BitTorrent took the wraps off of its Sync application yesterday. The new Sync service uses the BitTorrent P2P protocol to sync encrypted files across all of your devices. It is a service that I have been wanting to see for a long time now, in fact, which was why I was ecstatic when I found out about the BitTorrent Labs program. I managed to get into the private alpha a couple of weeks ago, and have been testing it ever since. Being in an alpha state, it is still a bit rough around the edges but it shows promise and while I encourage everyone to read the full review for more details, I think it is something I can at least recommend that you should try out!
BitTorrent Sync creates a folder in your home/user folder called SyncApp, and any files or folders that you place in that folder are synced across your devices. Additionally, you can choose existing folders to sync outside of the default SyncApp folder, which is really nice.
The encryption is a bit complicated, but you are given a secret code (decryption key) when you choose to sync a folder, and you need to enter this code on any devices you want to sync. One cool feature of this setup is that you can also generate secret codes that allow temporary and/or permanent read-only access. The master code will allow read and write access, and temporary codes can also be given write access, which would be good to share files for a limited time when collaborating on a project. Even better, the Sync application will allow you to use a custom (base64 encoded) key that is longer than 40 characters if you feel the default keys are not long/secure enough.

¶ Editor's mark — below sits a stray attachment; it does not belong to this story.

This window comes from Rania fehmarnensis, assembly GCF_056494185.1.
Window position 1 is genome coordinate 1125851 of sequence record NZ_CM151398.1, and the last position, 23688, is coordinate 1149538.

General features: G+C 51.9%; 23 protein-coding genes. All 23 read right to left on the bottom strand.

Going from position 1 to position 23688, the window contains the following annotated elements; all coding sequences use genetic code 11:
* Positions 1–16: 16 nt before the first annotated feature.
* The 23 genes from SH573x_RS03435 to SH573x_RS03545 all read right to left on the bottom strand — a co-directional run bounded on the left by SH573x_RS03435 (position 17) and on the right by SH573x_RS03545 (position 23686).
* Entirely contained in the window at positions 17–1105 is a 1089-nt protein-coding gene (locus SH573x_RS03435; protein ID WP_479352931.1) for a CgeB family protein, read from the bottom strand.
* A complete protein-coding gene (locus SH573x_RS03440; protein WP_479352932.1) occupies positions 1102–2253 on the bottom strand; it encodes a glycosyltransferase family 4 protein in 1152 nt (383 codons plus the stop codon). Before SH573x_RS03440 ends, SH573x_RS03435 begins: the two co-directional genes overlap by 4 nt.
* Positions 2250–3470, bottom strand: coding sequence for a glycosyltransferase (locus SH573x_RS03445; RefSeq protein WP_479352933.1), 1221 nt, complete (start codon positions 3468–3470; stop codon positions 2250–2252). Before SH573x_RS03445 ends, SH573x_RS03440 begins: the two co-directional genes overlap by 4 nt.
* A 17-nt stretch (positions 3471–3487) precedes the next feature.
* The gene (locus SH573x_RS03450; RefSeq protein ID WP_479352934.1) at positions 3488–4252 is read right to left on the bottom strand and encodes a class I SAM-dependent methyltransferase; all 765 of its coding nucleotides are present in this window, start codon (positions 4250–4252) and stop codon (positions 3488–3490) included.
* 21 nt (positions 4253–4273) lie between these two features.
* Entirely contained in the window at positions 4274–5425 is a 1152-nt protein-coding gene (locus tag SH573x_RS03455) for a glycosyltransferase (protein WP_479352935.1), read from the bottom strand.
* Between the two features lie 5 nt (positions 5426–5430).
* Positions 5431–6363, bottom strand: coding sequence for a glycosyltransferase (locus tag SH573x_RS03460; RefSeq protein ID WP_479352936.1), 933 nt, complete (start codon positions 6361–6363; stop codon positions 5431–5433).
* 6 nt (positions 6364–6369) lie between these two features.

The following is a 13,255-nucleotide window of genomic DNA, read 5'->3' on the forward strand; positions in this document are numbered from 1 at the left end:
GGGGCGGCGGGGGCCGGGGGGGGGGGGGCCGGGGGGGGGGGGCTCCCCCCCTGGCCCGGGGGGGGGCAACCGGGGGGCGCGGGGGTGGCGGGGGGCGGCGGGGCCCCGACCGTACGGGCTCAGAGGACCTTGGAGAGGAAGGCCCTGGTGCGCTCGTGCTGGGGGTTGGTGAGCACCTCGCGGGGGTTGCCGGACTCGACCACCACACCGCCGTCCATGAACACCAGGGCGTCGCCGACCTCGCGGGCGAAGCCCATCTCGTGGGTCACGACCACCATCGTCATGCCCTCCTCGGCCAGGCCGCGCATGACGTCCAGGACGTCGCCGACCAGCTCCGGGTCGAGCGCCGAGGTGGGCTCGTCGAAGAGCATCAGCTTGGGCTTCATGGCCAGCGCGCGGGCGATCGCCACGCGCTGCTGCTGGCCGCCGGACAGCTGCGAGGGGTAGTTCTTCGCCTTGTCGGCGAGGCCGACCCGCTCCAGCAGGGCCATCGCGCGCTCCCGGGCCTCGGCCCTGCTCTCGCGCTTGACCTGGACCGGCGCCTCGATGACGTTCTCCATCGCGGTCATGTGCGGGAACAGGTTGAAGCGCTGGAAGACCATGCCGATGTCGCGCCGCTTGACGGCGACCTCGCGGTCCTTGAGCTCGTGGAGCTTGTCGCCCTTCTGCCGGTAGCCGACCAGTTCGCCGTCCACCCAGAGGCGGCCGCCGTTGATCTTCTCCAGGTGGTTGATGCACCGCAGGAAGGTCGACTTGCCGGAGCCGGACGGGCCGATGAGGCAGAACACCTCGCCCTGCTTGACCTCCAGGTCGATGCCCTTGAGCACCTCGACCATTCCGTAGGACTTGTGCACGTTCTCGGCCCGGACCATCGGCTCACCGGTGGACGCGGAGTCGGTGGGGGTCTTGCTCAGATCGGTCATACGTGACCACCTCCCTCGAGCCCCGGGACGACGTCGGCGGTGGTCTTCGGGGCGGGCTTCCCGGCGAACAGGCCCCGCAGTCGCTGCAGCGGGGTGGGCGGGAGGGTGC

The BitTorrent Sync app for Windows–The SyncApp folder is the folder it syncs by default.
The application will sync over WAN or LAN, with a preferrence towards syncing with computers on the same local network. Changes and file syncs are initiated almost instantly, though the actual transfer speed will depend on your network connections.
It is a free app that allows you to sync as many files and folders as you want securely, and it's worh a look in my opinion. Combined with a VPS that allows P2P applications (Backupsy is one that will make an exception for Sync users), you can create your own Dropbox-like sync solution without those pesky file size limits. (Though, currently, you would be missing out on Dropbox's versioning functionality. I hope to see that remedied in future releases.)
You can find more information as well as download links for Windows, Mac OS X, and Linux versions of Sync on the BitTorrent Labs website.
Yes, you may be able to tell from this post that I'm excited about Sync–I am. I'm glad someone that can actually code (as in, not me) has finally put together a program that I've been wanting for a long time, and that it generally works well from what I've been able to test so far. It's just my opinion though, if you do try it out let me know what you think of Sync!